Nick Troiano is tackling a challenge that has stymied the cable industry for years: how to generate meaningful advertising revenue from video-on-demand programming. Cable operators have long been seeking the ability to easily insert fresh, relevant advertising within free ondemand content, as opposed to prepackaged ads that are assembled weeks or months in advance.
“VOD is simply unmonetized,” notes Troiano, 36, who joined BlackArrow as president in March 2009. The San Mateo, Calif.-based, venture-backed company sells software for inserting targeted ads on either pay-TV or online platforms. It is pitching both cable operators and programmers with separate but related products for VOD, which Troiano describes as the “low-hanging fruit” in the larger advanced advertising market.
So far, BlackArrow has gained its most significant customer in Comcast, which is now using Black- Arrow’s software in its Jacksonville, Fla., system to dynamically insert ads in VOD programming from outlets such as PBS Kids Sprout and FEARnet. The company also has trial deployments with Bresnan Communications and Fox Cable Networks.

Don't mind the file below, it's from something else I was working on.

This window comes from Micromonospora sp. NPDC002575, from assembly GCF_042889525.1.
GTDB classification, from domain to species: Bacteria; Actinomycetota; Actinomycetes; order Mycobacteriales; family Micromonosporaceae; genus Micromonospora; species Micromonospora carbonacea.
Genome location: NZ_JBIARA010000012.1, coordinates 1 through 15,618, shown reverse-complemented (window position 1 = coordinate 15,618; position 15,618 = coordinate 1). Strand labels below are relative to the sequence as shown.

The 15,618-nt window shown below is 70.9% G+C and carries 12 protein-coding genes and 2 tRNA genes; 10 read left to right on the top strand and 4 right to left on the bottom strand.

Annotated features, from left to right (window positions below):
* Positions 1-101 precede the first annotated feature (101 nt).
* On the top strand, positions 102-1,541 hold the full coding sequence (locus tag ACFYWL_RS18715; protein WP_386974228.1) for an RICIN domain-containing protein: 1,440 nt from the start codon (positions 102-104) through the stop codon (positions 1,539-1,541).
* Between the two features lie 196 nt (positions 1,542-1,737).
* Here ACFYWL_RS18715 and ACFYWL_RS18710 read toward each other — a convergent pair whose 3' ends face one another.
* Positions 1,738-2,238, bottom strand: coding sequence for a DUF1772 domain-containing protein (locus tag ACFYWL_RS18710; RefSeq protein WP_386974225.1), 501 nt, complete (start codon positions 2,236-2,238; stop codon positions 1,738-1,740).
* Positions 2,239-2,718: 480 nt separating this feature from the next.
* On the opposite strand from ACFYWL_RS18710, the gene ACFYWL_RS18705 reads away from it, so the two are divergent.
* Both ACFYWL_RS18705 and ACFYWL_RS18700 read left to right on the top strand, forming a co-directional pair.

Troiano came to BlackArrow from Internet portal Yahoo, where as VP of business development he managed sales partnerships with large programmers such as Turner. He joined Yahoo in February 2008 through its acquisition of Internet advertising platform Maven Networks, which integrated online video ads for customers including Scripps Networks and Fox News. Prior to that, he had worked as executive VP of strategy and business development at content management provider ClearStory Systems, and as president of digital asset management firm WebWare.
Troiano began his career in investment banking after graduating from Davidson College in 1996, and from 1997 to 2002 worked for SCP Private Equity Partners, a late-stage venture/early stage private equity fi rm located outside Philadelphia. While at SCP, Troiano earned his M.B.A. from the University of Pennsylvania’s Wharton School, and learned about the broadband and interactive video markets from SCP’s investments in companies such as The Platform and BIAP (now FourthWall Media).
Troiano says his diverse experience in technology, in particular his time at Maven, has taught him one core lesson that he keeps in mind as he tries to grow BlackArrow’s client list. “No matter how good a technology is or how good an experience is, in the TV or advertising world if people can’t sell it, it doesn’t matter. You can introduce new technologies, but if the advertising salespeople don’t know how to sell the technology’s benefits, they’ll never be able to get higher CPMs from the agencies.”